A double temporal order of the novel thus emerges in these two separate time-tracks, the short track of the narrative span and the long track of the narrated matter, and each of these tracks can be said to enclose and be enclosed by the other. The dates 1801—1802 in Lockwood's diary contain the whole of the story Nelly Dean tells, but inversely the events of 1801—1802 can be chronologically situated toward the end of her narrative. Furthermore, Wuthering Heights, like many novels following the epic model, takes full advantage of this doubleness by beginning in medias res; we first read Lockwood's diary entries describing his encounters with the mysterious world of Wuthering Heights, one of which contains a recollected portion of the dead character Catherine Earnshaw's diary, and only then, after Lockwood returns to his rented country house at Thrushcross Grange and seeks an explanation from the housekeeper, is the more linear, sequential story narrated. Thus, most of the novel consists of an extended analepsis (a flashback or time-shift backward) recounting previous events in more or less calendric sequence in order to answer the suspended question of how things came to be the way they are in 1801.

Story, Narrative, and Narrating Times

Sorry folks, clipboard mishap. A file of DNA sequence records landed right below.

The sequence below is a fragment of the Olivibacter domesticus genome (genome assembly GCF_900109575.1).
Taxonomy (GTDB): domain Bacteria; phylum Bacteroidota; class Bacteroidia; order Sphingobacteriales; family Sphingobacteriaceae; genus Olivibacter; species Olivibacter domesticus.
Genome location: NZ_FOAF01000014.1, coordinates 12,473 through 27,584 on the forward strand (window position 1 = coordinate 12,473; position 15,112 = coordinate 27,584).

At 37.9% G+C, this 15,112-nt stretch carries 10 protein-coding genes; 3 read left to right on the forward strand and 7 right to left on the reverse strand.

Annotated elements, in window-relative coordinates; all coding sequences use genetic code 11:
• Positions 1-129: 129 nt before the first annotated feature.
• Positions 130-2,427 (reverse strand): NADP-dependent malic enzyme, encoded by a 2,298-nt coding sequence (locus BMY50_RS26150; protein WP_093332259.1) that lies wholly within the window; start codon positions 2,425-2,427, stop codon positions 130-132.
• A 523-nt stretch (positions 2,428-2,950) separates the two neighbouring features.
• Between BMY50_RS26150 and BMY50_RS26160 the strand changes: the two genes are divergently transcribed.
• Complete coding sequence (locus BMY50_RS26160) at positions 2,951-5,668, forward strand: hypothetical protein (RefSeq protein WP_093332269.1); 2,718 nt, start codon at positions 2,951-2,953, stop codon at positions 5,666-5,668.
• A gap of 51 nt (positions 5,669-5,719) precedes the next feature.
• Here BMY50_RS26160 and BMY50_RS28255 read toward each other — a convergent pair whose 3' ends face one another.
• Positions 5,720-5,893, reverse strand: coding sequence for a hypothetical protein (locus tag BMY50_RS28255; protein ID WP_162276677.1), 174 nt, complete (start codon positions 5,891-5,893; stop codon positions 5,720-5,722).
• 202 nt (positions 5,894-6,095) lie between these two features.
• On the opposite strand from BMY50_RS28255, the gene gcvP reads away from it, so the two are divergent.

To be sure, a frame narrative such as Wuthering Heights makes the distinction between the times of the narrative and the narrated unusually apparent by representing and dating the act of narrating. Indeed, I've chosen to use Wuthering Heights as an example because its temporal complexity requires the use of the full range of temporal analytical tools. For example, the novel's explicit representation of the narrative time, which makes the narrative/story distinction easy to see, also presents a problem for the division of Wuthering Heights's time into merely two strands, for we might legitimately ask why the events surrounding the writing of the diary, which is every bit as fictional as the story of Heathcliff's life, should not themselves be included as part of the narrated matter, even though their temporality is distinct. The first narrated event we encounter in Wuthering Heights is Lockwood's initial short visit to Wuthering Heights, whereas the earliest chronological event is the arrival of Heathcliff at Wuthering Heights thirty-some years before. And thus, within the category of the narrated, another distinction emerges between the simple chronological line along which we might string all the events (the fabula) of the novel and the often quite different order in which the narration places them. Many critics use the term siuzhet to denote this ordering rather than to name any represented act of narrating. Other theorists, such as Ricoeur, have wanted to retain the pre-narratological term “plot” (rather than “narrative”) to name this dimension, and Mieke Bal uses “story” as opposed to both the bare fabula, on the one hand, and the narrative “text,” on the other. Genette also comes up with a third category to accommodate this complication; he uses histoire (story) for the mere chronology of the events, récit (narrative) for the temporal order in which they are arranged; and discours (narrating) for the act of telling as represented or implied in the fiction (e.g., the time in which Lockwood supposedly writes his diary). In English, Genette's terms have generally been rendered as story, narrative, and narrating, and many students of the novel acknowledge the usefulness of some such tripartite set of terms for separating out the layers of often simultaneous temporal patterning in a novel. For example, they allow us to see that the first analepsis of Wuthering Heights, in which Lockwood records (in chap. 3) Catherine's diary (supposedly written in 1777) is simultaneously proleptic; it shifts us backward in calendric or story time and might be said to interpolate an earlier narrating time, but in terms of the narrative order it also anticipates an incident that we will encounter three chapters later when Nelly's narrative reaches that same point in the story.